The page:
AND q.local_name='content'
  AND p.string_value LIKE '%.pdf';

 

As the creation date, creator, modification date and modifier information are also stored on the “alf_node” table, you can also very easily filter your query based on the creation/update date of an Alfresco Node. That’s pretty cool, right?! ;)

 

III. Lifecycle specific

To complete the relation between this blog post and the previous one, I wanted to share some queries that can be used to identify the current state of a document. As explained in my previous post, a document that is not yet deleted will be in the store named “workspace://SpacesStore”. A document that has been deleted by a user will be in the sotre named “archive://SpacesStore” and when this document is removed from the global trashcan, the orphan_time is set to the current timestamp. With all these information and with the “alf_node” and “alf_content_url” tables we can easily build our own queries to find what is needed.

alfresco=> SELECT * FROM alf_store;
 id | version | protocol  |       identifier        | root_node_id
----+---------+-----------+-------------------------+--------------
  1 |       1 | user      | alfrescoUserStore       |            1
  2 |       1 | system    | system                  |            5
  3 |       1 | workspace | lightWeightVersionStore |            9
  4 |       1 | workspace | version2Store           |           10
  5 |       1 | archive   | SpacesStore             |           11
  6 |       1 | workspace | SpacesStore             |           12
(6 rows)

 

So let’s find all documents that have been created and aren’t deleted yet. In the queries below, you can replace the store_id= and type_qname_id= with some SELECT queries as I showed you previously in this blog. Since there are already some examples, I will use the IDs directly:

  • All documents created in their active life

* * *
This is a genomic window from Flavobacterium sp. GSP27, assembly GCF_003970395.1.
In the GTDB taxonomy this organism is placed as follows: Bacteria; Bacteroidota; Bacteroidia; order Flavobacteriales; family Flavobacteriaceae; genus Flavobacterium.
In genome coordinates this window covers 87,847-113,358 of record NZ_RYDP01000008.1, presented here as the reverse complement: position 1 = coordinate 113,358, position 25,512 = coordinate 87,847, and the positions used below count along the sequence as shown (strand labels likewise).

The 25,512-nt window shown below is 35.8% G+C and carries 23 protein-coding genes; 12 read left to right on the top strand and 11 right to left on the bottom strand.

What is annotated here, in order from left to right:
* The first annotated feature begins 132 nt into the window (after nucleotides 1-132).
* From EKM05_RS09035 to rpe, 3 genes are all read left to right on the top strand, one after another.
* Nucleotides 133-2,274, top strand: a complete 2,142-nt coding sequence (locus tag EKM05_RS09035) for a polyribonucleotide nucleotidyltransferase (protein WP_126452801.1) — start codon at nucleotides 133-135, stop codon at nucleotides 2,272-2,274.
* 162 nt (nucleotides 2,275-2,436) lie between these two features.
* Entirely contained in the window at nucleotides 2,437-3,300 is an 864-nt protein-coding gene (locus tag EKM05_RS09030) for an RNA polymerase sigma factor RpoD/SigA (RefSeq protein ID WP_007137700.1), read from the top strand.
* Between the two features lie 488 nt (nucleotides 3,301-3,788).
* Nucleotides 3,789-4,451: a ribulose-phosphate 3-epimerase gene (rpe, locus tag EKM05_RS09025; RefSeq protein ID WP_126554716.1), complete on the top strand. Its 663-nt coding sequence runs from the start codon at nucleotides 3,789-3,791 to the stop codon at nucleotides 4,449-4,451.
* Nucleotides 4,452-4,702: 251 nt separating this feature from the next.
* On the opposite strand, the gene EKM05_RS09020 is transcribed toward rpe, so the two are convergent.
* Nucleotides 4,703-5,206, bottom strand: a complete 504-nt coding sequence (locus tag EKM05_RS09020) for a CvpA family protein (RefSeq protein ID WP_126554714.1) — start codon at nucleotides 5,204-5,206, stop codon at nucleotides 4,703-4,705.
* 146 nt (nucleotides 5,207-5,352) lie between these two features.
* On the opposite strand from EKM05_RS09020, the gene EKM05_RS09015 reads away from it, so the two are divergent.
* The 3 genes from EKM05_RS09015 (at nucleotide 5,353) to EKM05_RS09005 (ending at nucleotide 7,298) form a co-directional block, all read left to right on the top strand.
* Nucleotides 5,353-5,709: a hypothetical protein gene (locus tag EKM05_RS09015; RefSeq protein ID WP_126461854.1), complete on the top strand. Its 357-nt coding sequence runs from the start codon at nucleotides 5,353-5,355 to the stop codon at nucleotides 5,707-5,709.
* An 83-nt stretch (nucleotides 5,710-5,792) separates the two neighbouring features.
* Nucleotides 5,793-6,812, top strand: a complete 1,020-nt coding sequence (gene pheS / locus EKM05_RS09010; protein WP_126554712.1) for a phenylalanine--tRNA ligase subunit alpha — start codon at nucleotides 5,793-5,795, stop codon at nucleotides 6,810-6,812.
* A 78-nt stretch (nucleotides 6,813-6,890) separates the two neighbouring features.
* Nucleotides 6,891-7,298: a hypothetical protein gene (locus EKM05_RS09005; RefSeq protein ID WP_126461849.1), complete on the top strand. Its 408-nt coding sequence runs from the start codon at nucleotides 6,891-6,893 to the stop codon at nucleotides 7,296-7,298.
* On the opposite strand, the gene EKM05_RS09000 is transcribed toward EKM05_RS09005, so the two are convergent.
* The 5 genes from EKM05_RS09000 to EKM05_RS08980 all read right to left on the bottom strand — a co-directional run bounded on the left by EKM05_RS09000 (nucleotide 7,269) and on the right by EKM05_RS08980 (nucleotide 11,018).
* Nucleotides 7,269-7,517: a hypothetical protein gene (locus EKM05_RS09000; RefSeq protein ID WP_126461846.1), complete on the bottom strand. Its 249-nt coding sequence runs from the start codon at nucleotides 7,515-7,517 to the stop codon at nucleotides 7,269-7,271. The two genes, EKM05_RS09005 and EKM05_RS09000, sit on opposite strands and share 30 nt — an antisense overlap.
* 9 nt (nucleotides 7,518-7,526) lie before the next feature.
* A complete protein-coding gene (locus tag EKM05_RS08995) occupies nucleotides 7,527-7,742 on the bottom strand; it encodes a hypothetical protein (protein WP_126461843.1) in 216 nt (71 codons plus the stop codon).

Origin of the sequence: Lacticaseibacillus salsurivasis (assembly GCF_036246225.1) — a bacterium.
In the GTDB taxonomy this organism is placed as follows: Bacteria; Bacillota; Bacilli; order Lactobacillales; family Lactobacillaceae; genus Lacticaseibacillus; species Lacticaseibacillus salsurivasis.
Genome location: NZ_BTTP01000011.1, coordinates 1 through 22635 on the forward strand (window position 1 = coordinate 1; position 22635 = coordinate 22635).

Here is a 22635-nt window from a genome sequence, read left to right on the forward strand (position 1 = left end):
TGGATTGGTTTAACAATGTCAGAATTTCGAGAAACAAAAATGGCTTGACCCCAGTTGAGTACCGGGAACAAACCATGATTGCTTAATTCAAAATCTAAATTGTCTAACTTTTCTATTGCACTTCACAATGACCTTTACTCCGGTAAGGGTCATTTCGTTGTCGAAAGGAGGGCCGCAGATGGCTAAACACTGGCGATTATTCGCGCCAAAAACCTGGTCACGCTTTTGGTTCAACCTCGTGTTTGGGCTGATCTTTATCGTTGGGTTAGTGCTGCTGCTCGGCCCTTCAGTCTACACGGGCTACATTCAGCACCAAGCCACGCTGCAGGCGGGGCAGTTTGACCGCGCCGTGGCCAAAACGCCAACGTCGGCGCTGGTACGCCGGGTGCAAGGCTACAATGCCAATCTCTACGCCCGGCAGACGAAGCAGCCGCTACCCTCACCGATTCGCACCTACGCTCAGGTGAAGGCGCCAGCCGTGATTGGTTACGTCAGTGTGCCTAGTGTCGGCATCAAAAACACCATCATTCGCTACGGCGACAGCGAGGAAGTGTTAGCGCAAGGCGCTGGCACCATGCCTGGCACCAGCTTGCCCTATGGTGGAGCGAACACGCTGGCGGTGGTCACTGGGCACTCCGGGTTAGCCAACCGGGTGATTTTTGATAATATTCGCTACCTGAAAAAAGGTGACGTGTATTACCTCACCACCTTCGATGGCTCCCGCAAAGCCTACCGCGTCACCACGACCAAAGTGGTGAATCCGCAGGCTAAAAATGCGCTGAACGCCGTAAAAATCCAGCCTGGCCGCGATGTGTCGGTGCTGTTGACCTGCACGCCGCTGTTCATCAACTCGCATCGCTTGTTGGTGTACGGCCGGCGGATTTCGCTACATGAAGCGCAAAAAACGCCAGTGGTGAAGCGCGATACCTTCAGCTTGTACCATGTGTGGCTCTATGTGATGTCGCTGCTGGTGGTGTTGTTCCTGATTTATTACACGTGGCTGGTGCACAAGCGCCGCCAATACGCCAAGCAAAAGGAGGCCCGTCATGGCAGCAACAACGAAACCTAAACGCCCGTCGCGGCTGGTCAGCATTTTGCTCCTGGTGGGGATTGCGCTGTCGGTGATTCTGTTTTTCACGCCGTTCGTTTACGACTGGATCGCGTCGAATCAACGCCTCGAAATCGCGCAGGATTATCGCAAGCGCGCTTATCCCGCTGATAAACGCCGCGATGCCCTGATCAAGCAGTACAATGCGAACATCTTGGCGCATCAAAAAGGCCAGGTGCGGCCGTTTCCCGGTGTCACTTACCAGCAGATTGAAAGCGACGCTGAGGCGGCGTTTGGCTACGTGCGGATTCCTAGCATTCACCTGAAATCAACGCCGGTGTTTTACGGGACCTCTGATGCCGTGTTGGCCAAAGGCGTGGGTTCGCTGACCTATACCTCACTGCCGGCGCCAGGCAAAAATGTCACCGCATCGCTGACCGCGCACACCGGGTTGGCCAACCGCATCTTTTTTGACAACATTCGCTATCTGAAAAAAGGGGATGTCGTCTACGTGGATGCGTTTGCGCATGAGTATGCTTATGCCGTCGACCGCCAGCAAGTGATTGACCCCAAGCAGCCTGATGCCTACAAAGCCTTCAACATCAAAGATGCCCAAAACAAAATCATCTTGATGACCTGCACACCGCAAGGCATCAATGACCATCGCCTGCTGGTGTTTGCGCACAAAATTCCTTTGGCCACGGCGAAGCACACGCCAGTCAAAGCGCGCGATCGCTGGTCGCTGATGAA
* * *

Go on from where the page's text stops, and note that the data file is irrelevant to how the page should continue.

SELECT *
FROM alf_node
WHERE store_id=6
  AND type_qname_id=51;

 

The next step on the lifecycle is when the documents have been deleted by a user but aren’t deleted from the global trashcan (orphan_time is still NULL):

  • All documents created that are in the global trashcan (deleted by users)
SELECT *
FROM alf_node
WHERE store_id=5
  AND type_qname_id=51;

 

Finally, when the documents are removed from the global trashcan, some references/fields are removed, the QName of these documents change from “content” (51) to “deleted” (140) on the “alf_node” table and the orphan_time is set to the current timestamp on the “alf_content_url” table:

  • All elements that have been removed from the global trashcan and that are now orphaned
SELECT *
FROM alf_content_url
WHERE orphan_time IS NOT NULL;

 

IV. Other examples

This section of the blog has been added starting in 2017. There were several comments on this blog asking for help on how to get information about several things so I thought I would just add a new section and complete the blog with new queries that can be useful for some people. So here we go:

  • Listing all existing Sites with names, descriptions and visibility
SELECT n.id AS "Node ID",
  n.store_id AS "Store ID",
  n.uuid AS "Site ID (UUID)",
  p.string_value AS "Site Name",
  p1.string_value AS "Site Description",
  p2.string_value AS "Site Visibility",
  n.audit_creator AS "Creator",
  n.audit_created AS "Creation Date",
  n.audit_modifier AS "Modifier",